Stories Begin to Tumble Out

Tuesday, February 15, 2011

Stories on tape? I must get my recorder set up in the bedroom for these moments of reminiscing.

Storytelling highlights; I’ll work on full write-ups later:

  • German test taken for doctoral requirements. A free pass to take exam for grad students as a testing ground for a new national program. Three parts: German passages, English answers; German passages, German answers. and English passages, German answers.  Dave was the first history grad student in 22 years to pass German on the first try! Dave is /was very proud of this accomplishment. If only he could have passed the Doctoral orals the first time. (I could feel his pain on this statement.)
  • Dave’s teaching carer began the day after his 23rd birthday (first lecture). He expressed a bit of disbelief of how he knew what to do in the classroom that day.  So he pretended he was  Larry Gelfand, his Master thesis adviser at University of Wyoming throughout his first year of teaching! He never admitted before that he had to think he was Larry in order to get up and teach. “I never told him,” he said wistfully and with admiration. It was a year before he felt like he was his own teacher / lecturer. Dave is one of the best lecturers around in my humble opinion. A self-admitted ham, lectures are the best role an actor can play, he asserts.

I wonder how many people channel Dave when they begin to stand up and teach for the first time?

Dave talked on about his pride: Can he get back to the classroom? “I have a lot of pride. If I can’t teach at a certain level then I won’t go back. I’ve never had a time when I just couldn’t think.” Cancer does create a fuzziness for everyone, as we deal with the day to day health needs and the long range implications.

He stated outright that he “can’t.” Can’t has crept into his vocabulary, a word I don’t really recall him ever using. “Won’t,” “don’t want to”… but, not “can’t.”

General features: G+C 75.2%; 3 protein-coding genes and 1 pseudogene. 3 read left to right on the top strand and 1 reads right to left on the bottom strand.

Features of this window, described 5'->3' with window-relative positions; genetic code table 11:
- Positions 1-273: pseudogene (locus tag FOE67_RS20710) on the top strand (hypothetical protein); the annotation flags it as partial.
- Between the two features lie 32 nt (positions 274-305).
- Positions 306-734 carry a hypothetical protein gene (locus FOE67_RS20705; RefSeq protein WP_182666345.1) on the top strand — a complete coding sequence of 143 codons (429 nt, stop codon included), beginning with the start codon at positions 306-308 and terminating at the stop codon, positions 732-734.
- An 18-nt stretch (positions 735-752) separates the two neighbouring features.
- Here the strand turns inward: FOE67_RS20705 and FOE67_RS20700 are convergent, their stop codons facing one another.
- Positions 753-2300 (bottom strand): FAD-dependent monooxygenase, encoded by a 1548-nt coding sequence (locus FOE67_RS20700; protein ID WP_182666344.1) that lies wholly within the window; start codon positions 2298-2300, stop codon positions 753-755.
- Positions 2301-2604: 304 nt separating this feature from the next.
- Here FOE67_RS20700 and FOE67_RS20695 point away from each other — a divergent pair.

Since we’ve learned there is cancer around his heart, I think back to how Tarceva targets cancer cells and that his pain in the first few hours was immense across his entire chest and specifically his left side from shoulder to ribs, plus he had a horrendous headache…can it be that there has been cancer in his brain and the Tarceva targeted it too? I prefer to remember that headache is a side effect.

Walking Path

Curves ahead. One portion of my Sunday weekly walking path around Capital Lake.

On the call Friday, Dr. Slack told Dave that there is cancer in the rib, yet the bone scan might not have graphically shown the migration if it is inside the bone. It doesn’t mean the cancer has not spread. “It doesn’t mean that you’re not sick,” a nurse told Dave after a colonoscopy did not show any disease as they were trying to diagnose his illness that turned out to be Hodgkins. She seemed to know there was more below the surface than what that any test told us at the time.

There is no doubt that we, Dave and I both, prefer to see the optimistic view that can be found in any news delivered. I think that means we don’t hear all the details. Are the doctors saying things we don’t hear? Is that why it feels like we have been left out of some information like the anemia? Or do we really not get told? Is there an assumption that someone else told us as we jump from doctor to doctor to nurse? Did Dr. Williams explain the cancer around the heart way back in October and we didn’t remember? Did Dr. Lavanya just concentrate on the right lung spot because that is what she could treat?

Even at the same Doctor’s appointments Dave and I remember statements the other didn’t. Some of it is viewpoint – how will this affect my relationship to this disease? I think we can absorb only so much at any given moment.

Back to stories. They pop out of Dave and I just want to suck them up. This is why I keep my quick and perhaps cryptic notes here. This is the Storybooks for Healing side of me and my parallel path on the business of grief – as I write my angst, then there are stories remembered or recounted (or in this case since Dave is here; it promotes his telling as he has began a life review on his own). So I find myself bouncing between the grief and details of medical changes to documenting his and our life stories. I actually keep a separate file that I write out some of our stories for use in Dave’s storybook. Here I chronicle life as we know it; in the file are the unfolding stories of life itself.

I feel like I could write on and on, there’s so much in my head, but I also feel like I must attend so many other things to do. Work is difficult right now because I just want to concentrate on our little world. Then again work allows me some relief from worry. It is an intellectual exercise. My path is full of curves, some gentle, some sharp, some almost bring me to a standstill. I still have a difficult time envisioning where it leads.

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